It’s time to reform the criminal justice system.
Over the last year, the focus has been on abolishing police unions, which many see as excessively violent, increasingly corrupt, and above the law in the way that they harrass some people while letting others off the hook. But there’s also a view that the police have a role in maintaining law and order during difficult times.
Either way, it’s not just about bad cops. The criminal justice system also includes fallible judges applying complicated and punitive laws. It’s no wonder mass incarceration has reached a record high. Things are now so bad with growing coronavirus outbreaks that those who can’t plan an epic prison escape would rather take their own lives than live in permanent lockdown.
Crime and punishment
You might think it doesn’t matter but it does. Not everyone in prison is a serial killer or drug lord on death row. There are many cases of people being wrongfully convicted based on false confessions or flawed testimony, as well as stories of those driven to their crimes by trauma or abuse. All they want is a second chance to start afresh.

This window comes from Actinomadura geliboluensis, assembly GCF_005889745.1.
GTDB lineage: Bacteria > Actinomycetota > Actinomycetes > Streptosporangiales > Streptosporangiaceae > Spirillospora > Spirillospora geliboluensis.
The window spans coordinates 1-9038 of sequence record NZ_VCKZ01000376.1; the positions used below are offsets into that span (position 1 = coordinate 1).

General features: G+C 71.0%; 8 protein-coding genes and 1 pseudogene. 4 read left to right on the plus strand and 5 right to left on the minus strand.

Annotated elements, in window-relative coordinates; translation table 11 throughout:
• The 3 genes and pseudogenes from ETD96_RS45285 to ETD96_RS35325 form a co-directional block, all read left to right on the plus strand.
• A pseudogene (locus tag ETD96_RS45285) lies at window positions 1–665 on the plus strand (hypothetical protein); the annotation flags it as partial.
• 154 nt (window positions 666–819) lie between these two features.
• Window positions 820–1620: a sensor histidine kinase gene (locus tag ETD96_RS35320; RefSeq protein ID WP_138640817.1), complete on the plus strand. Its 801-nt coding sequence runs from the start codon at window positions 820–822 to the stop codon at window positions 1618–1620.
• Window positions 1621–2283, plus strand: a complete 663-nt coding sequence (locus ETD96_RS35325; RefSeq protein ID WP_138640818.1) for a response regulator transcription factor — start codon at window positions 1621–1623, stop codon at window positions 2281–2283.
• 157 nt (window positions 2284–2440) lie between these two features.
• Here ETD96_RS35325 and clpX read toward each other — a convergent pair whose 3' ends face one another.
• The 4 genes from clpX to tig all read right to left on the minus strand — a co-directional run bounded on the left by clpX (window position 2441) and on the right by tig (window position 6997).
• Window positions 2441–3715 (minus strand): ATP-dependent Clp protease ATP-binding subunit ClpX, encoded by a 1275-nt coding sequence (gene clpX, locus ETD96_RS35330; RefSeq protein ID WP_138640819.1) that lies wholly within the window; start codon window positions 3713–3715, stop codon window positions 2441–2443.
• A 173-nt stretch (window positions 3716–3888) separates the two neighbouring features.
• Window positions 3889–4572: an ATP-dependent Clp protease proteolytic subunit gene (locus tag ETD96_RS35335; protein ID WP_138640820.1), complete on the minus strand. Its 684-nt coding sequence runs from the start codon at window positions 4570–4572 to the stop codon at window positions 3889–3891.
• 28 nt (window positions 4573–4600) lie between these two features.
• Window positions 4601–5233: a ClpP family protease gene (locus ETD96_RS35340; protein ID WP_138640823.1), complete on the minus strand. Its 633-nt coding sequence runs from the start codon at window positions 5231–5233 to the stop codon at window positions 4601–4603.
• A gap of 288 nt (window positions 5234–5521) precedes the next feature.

So, how do we find justice for those who have been wronged by the system? Fortunately, you don’t have to become a vigilante who solves cold cases in a search for the truth. Just reconsider your views, as Marguerite Yourcenar writes in Memoirs of Hadrian (also available on Audible):
Scandalous crimes are readily punishable, and are insignificant in comparison with the thousands of routine atrocities perpetrated daily by correct but heartless people whom no one would think of questioning.
It’s never too late to think again.
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